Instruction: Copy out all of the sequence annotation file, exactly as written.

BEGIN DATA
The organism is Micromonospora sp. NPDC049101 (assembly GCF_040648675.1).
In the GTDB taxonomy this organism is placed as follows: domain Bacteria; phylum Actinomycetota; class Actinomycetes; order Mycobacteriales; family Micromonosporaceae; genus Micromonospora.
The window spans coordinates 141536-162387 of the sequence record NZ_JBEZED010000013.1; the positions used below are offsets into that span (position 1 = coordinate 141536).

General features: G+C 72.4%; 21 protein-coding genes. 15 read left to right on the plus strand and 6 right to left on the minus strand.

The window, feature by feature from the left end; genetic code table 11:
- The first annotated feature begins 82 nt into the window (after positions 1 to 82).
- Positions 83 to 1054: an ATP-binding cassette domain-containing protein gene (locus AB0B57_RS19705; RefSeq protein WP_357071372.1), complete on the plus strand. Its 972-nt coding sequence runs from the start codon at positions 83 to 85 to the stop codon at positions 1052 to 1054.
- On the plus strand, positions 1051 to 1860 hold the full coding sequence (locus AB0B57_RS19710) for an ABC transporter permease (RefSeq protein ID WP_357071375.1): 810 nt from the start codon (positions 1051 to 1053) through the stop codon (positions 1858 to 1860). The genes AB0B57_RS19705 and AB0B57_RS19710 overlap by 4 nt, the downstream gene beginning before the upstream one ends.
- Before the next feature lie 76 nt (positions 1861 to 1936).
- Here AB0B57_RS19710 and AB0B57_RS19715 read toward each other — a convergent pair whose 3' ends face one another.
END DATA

The organism is Micromonospora sp. NPDC049101 (assembly GCF_040648675.1).
In the GTDB taxonomy this organism is placed as follows: domain Bacteria; phylum Actinomycetota; class Actinomycetes; order Mycobacteriales; family Micromonosporaceae; genus Micromonospora.
The window spans coordinates 141536-162387 of the sequence record NZ_JBEZED010000013.1; the positions used below are offsets into that span (position 1 = coordinate 141536).

General features: G+C 72.4%; 21 protein-coding genes. 15 read left to right on the plus strand and 6 right to left on the minus strand.

The window, feature by feature from the left end; genetic code table 11:
- The first annotated feature begins 82 nt into the window (after positions 1 to 82).
- Positions 83 to 1054: an ATP-binding cassette domain-containing protein gene (locus AB0B57_RS19705; RefSeq protein WP_357071372.1), complete on the plus strand. Its 972-nt coding sequence runs from the start codon at positions 83 to 85 to the stop codon at positions 1052 to 1054.
- On the plus strand, positions 1051 to 1860 hold the full coding sequence (locus AB0B57_RS19710) for an ABC transporter permease (RefSeq protein ID WP_357071375.1): 810 nt from the start codon (positions 1051 to 1053) through the stop codon (positions 1858 to 1860). The genes AB0B57_RS19705 and AB0B57_RS19710 overlap by 4 nt, the downstream gene beginning before the upstream one ends.
- Before the next feature lie 76 nt (positions 1861 to 1936).
- Here AB0B57_RS19710 and AB0B57_RS19715 read toward each other — a convergent pair whose 3' ends face one another.